- Movie Rating -

Runaway (1984)

| December 14, 1984

Runaway is kind of a wind-up toy.  You wind it up and it does something and then it slows down and stops.  That’s not a bad thing, actually, but it doesn’t necessarily leave you with much when it is over.  It’s a fun rinky-dink little adventure without a lot of meat on it.

On an intellectual level, there isn’t much to work with here but on a popcorn level, I’m fully onboard.  It is one of those weird movies that takes place in the not-too-distant future where technology has slightly improved enough for us to become dependent on robots but not enough on common sense.

The world of this movie is a society in which robot are everywhere in our daily experience.  They clean our house, they drive our cars, they care for our children and occasionally they go insane and kill people.  That’s the job of Jack Ramsey (Tom Selleck), a member of the police department’s Runaway Squad, which tracks down robots that are malfunctioning.  He’s pretty glum about his job until he suddenly begins to uncover evidence of a manufacturer who is programming robots to kill.

He is Luthor (Gene Simmons), a homicidal maniac whose robots kill people sometimes at random and sometimes on purpose.  He wants to control the robot market, I guess, in order to gain personal power.  Whatever his machinations are, Selleck has to stop him by stealing back his technology.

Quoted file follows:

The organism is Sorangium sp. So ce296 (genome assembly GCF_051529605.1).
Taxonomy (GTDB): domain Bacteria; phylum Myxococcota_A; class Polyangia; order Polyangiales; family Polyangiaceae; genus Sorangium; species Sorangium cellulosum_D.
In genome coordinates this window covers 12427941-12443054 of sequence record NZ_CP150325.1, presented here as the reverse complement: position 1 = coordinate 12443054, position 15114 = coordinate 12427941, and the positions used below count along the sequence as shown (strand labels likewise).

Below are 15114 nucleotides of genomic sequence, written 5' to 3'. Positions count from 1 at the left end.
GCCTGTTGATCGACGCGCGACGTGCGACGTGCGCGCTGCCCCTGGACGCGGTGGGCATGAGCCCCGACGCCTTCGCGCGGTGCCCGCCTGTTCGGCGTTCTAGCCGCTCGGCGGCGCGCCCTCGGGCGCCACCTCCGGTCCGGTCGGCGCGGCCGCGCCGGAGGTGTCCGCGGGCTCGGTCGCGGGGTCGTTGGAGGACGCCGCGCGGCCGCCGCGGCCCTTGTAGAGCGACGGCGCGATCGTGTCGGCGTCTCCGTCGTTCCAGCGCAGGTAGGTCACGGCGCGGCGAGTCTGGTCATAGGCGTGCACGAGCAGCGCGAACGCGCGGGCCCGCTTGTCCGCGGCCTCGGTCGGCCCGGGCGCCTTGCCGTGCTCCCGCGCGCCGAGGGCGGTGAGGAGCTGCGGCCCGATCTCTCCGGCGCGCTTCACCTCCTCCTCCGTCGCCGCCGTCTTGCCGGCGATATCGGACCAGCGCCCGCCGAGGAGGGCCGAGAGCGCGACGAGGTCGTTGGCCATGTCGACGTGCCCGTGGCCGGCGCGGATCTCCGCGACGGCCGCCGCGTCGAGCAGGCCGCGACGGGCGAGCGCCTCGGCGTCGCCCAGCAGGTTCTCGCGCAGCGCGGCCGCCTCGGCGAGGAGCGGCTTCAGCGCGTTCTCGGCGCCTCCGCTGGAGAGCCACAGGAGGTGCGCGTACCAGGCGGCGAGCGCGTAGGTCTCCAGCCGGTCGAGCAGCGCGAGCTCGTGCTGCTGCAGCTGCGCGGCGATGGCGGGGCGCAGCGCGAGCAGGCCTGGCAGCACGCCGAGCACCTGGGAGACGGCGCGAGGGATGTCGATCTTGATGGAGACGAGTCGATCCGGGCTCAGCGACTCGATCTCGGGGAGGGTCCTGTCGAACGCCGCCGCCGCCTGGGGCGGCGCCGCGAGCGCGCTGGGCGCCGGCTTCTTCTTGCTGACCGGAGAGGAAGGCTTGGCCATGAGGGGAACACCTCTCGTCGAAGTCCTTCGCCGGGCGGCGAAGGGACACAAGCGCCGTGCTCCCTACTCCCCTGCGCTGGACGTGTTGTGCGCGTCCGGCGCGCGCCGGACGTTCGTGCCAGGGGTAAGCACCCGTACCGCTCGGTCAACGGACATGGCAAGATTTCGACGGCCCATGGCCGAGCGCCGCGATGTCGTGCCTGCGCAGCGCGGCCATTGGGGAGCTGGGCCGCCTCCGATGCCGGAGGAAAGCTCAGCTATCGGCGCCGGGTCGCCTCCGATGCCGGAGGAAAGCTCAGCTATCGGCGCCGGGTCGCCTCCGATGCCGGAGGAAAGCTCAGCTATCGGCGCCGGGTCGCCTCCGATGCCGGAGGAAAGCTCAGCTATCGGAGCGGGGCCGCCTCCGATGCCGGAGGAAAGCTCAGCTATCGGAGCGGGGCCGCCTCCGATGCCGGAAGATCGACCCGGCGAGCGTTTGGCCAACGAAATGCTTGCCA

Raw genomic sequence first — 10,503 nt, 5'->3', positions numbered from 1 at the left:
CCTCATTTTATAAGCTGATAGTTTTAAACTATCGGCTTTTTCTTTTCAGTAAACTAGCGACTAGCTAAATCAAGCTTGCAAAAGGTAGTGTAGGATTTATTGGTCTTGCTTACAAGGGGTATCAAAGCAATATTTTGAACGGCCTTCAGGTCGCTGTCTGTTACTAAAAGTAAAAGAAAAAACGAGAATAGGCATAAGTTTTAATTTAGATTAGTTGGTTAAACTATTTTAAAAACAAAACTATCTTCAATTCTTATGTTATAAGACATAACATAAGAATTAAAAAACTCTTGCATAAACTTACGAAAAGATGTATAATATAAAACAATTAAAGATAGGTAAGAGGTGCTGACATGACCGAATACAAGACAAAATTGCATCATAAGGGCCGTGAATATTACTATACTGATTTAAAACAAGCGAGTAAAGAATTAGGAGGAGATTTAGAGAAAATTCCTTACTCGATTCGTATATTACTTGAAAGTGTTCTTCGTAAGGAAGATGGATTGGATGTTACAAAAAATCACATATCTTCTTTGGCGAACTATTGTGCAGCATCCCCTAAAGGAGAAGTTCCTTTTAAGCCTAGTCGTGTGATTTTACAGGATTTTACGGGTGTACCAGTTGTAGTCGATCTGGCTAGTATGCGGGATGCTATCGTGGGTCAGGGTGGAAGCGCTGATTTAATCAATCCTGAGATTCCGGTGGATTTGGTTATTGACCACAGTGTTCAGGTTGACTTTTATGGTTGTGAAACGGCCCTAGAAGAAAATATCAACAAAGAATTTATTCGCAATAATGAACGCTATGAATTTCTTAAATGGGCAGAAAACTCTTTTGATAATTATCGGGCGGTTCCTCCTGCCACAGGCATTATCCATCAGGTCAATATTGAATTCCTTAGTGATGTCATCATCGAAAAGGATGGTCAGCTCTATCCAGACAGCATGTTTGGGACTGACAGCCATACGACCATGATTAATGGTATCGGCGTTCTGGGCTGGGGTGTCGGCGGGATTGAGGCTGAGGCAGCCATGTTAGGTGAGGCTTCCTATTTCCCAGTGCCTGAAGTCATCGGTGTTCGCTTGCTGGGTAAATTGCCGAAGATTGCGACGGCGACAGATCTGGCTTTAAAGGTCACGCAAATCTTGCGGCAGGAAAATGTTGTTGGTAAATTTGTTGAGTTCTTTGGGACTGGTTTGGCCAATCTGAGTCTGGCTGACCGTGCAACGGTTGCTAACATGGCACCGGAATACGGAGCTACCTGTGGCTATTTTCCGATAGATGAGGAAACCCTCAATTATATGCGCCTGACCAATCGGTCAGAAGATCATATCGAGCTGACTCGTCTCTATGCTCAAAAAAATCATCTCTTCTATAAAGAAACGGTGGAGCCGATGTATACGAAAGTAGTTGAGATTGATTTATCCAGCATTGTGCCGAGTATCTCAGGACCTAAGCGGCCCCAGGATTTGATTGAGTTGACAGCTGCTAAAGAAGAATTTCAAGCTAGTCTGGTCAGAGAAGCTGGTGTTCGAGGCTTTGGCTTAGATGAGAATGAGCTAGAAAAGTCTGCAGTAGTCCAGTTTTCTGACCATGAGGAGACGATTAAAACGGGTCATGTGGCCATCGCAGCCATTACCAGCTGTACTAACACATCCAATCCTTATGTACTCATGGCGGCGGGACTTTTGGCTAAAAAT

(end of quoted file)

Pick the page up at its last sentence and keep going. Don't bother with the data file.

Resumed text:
There isn’t much to review here.  This is a sci-fi movie done at the level of bonehead action.  There are a lot of neat ideas here but that’s all they are.  There’s a heat-seeking bullet.  There’s a droid with knock-out gas.  There are little spider-bots that inject their victims with poison.  All of this is neat stuff and perhaps under another director it could have been used better, but still I liked Runaway.  It’s a fun popcorn movie that doesn’t leave much for the gray matter.

About the Author:

Jerry Roberts is a film critic and operator of two websites, Armchair Cinema and Armchair Oscars.
(1984) View IMDB Filed in: Sci-Fi/Fantasty